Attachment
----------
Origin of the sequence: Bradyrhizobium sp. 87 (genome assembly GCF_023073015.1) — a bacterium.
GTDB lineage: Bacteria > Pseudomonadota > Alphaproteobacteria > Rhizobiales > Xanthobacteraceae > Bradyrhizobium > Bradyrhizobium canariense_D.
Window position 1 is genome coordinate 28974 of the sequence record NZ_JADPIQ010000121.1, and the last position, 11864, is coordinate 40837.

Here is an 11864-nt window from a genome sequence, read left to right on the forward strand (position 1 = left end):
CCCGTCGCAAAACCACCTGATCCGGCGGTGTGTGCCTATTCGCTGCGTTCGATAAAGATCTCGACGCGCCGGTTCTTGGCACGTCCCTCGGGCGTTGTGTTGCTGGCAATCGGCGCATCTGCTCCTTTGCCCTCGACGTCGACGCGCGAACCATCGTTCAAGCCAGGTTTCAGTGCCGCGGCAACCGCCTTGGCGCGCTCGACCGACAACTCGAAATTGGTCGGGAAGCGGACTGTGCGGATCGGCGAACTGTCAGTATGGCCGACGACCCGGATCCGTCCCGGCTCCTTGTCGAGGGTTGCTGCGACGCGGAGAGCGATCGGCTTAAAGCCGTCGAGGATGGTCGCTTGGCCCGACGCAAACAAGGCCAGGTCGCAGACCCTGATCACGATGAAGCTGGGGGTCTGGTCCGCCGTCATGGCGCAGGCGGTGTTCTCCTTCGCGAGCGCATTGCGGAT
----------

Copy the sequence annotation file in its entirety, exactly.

Origin of the sequence: Bradyrhizobium sp. 87 (genome assembly GCF_023073015.1) — a bacterium.
GTDB lineage: Bacteria > Pseudomonadota > Alphaproteobacteria > Rhizobiales > Xanthobacteraceae > Bradyrhizobium > Bradyrhizobium canariense_D.
Window position 1 is genome coordinate 28974 of the sequence record NZ_JADPIQ010000121.1, and the last position, 11864, is coordinate 40837.

Here is an 11864-nt window from a genome sequence, read left to right on the forward strand (position 1 = left end):
CCCGTCGCAAAACCACCTGATCCGGCGGTGTGTGCCTATTCGCTGCGTTCGATAAAGATCTCGACGCGCCGGTTCTTGGCACGTCCCTCGGGCGTTGTGTTGCTGGCAATCGGCGCATCTGCTCCTTTGCCCTCGACGTCGACGCGCGAACCATCGTTCAAGCCAGGTTTCAGTGCCGCGGCAACCGCCTTGGCGCGCTCGACCGACAACTCGAAATTGGTCGGGAAGCGGACTGTGCGGATCGGCGAACTGTCAGTATGGCCGACGACCCGGATCCGTCCCGGCTCCTTGTCGAGGGTTGCTGCGACGCGGAGAGCGATCGGCTTAAAGCCGTCGAGGATGGTCGCTTGGCCCGACGCAAACAAGGCCAGGTCGCAGACCCTGATCACGATGAAGCTGGGGGTCTGGTCCGCCGTCATGGCGCAGGCGGTGTTCTCCTTCGCGAGCGCATTGCGGAT